IRS, United States
In a recent report to Congress, National Taxpayer Advocate Erin Collins estimated the IRS had a backlog of more than 8.6 million unprocessed individual income tax returns and 2.8 million business returns as of mid-December.
The Internal Revenue Service (IRS) began to accept and process 2021 tax returns on January 24. This was seventeen days earlier than last year's late start of February 12. While the IRS has requested that Americans file their tax returns as quickly as possible, and to do so electronically, it has also warned that tax season could be filled with complications and delays for taxpayers.
New reports indicate the agency is now understaffed – with 20,000 fewer staff than it had in 2010, while its budget of $11.4 billion is 20 percent less than it was in 2010 (when adjusted for inflation). Moreover, upwards of 20 percent of the IRS customer service workforce has been unable to work due to pandemic-related health reasons for more than the past two years.
The agency is now telling Americans to expect delays if you're expecting a return.
"The IRS right now has unacceptable backlogs and the customer service that people are receiving is not what the American public deserves," White House press secretary Jen Psaki said on Friday. "The agency has not been equipped with the resources to adequately serve taxpayers in normal times, let alone during a pandemic."
In a recent report to Congress, National Taxpayer Advocate Erin Collins estimated the IRS had a backlog of more than 8.6 million unprocessed individual income tax returns and 2.8 million business returns as of mid-December. It also had close to five million pieces of unanswered mail, Fox Business.com reported.
The IRS has also warned that any resurgence of Covid-19 infections, including from a new variant, could make this filing season even more challenging than past years.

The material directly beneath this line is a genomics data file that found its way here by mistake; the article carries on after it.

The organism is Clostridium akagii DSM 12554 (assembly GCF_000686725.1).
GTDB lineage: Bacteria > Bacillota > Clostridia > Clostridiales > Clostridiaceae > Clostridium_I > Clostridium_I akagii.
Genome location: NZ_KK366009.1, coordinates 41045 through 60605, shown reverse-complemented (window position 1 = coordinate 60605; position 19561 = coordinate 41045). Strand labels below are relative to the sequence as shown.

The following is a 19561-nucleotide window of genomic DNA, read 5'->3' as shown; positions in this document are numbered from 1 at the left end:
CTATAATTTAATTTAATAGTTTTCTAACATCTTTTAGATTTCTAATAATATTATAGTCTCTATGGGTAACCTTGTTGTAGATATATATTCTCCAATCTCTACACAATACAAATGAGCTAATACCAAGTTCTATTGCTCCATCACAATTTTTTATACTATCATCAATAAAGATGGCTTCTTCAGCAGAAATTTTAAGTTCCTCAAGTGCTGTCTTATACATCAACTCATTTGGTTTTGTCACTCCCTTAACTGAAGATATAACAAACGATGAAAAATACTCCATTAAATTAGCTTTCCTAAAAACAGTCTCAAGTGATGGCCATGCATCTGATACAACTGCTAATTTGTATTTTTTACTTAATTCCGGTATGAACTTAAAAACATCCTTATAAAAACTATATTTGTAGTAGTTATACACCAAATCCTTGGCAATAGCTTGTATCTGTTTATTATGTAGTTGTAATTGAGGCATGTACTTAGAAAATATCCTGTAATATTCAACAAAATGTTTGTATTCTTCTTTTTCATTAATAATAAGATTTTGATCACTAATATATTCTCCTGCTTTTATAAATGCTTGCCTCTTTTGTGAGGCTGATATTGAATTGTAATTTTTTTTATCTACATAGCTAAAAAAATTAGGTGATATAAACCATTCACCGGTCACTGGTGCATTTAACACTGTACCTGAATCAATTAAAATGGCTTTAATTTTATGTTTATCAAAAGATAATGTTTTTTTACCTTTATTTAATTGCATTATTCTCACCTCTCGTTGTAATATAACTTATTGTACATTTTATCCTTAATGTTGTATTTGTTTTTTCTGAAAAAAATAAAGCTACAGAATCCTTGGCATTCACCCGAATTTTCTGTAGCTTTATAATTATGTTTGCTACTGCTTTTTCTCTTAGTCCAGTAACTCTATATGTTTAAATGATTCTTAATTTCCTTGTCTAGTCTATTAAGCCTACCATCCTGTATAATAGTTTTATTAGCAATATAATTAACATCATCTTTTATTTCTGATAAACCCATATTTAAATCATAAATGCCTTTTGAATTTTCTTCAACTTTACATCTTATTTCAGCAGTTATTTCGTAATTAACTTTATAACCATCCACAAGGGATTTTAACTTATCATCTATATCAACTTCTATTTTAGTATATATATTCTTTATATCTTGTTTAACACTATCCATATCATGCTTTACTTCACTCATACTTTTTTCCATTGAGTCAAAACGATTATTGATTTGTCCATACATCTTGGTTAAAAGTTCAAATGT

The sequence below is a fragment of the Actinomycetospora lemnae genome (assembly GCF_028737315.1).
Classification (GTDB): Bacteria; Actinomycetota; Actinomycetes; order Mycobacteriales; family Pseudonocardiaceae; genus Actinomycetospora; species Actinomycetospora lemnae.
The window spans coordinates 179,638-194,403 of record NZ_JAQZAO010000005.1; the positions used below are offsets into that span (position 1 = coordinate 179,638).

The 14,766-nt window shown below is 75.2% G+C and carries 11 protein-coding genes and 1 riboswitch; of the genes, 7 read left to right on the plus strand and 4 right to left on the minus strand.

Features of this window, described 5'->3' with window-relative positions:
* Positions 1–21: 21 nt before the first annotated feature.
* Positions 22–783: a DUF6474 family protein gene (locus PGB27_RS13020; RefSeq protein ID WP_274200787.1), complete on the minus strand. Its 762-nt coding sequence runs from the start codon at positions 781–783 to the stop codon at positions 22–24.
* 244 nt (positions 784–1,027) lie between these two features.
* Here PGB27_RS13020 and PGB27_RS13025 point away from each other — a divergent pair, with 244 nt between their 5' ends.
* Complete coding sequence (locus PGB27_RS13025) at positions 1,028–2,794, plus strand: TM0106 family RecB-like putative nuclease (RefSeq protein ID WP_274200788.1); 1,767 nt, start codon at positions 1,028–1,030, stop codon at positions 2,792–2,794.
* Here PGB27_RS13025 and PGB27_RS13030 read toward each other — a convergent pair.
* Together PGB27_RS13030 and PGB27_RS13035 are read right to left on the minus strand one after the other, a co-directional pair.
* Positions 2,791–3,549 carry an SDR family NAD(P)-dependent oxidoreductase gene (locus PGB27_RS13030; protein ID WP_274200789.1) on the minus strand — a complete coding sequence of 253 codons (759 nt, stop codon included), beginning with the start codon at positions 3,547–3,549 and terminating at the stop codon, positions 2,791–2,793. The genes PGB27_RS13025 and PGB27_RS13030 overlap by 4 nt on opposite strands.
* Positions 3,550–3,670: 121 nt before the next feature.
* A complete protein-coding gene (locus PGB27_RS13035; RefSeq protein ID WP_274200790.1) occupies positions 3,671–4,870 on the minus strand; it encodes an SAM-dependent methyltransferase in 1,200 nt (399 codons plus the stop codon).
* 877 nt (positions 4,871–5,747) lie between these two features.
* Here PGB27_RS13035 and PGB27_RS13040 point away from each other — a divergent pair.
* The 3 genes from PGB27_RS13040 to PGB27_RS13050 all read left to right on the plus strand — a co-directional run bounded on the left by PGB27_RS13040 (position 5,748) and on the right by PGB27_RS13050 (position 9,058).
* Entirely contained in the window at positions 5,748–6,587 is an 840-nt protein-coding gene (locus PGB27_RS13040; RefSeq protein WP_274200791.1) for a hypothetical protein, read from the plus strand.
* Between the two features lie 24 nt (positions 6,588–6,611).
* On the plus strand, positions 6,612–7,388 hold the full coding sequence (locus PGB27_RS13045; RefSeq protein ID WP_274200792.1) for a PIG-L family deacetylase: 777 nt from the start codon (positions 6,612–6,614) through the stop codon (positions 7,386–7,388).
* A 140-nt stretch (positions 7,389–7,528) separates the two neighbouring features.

"The pandemic continues to create challenges, but the IRS reminds people there are important steps they can take to help ensure their tax return and refund don't face processing delays," IRS Commissioner Chuck Rettig said earlier this month.
Key among them is to avoid the paper tax return. In addition, Rettig has urged taxpayers to receive their refunds by direct deposit. Taxpayers can also choose to use mobile apps as long as a routing and account number are provided, while prepaid debit cards can also be sent to individuals.
Even as the IRS is now processing returns, some Americans may have to wait. That is because employers still have until January 31 to mail W-2 forms.
"Filing these documents timely helps employers avoid penalties and helps the IRS in fraud prevention," the IRS says on its website. "A 2015 law made it a permanent requirement that employers file copies of their Form W-2, Wage and Tax Statements, and Form W-3, Transmittal of Wage and Tax Statements, with the Social Security Administration by January 31."
According to the IRS, W-2 forms are normally due to workers by January 31. Forms 1099-MISC, Miscellaneous Information and Forms 1099-NEC, Nonemployee Compensation, are also due to taxpayers by January 31.
In addition to the filing season opening seventeen days earlier, tax filers will get a few extra days in April. The deadline to file 2021 income tax returns is Monday, April 18. The later date is the result of the Emancipation holiday in the District of Columbia falling on Friday, April 15. By law, Washington, D.C., holidays affect tax deadlines for everyone the same way federal holidays do.
In addition, taxpayers who live in Maine or Massachusetts have until April 19 to file because of a holiday celebrated in those states, Patriots' Day.
Peter Suciu is a Michigan-based writer who has contributed to more than four dozen magazines, newspapers and websites. He regularly writes about military small arms, and is the author of several books on military headgear including A Gallery of Military Headdress, which is available on Amazon.com.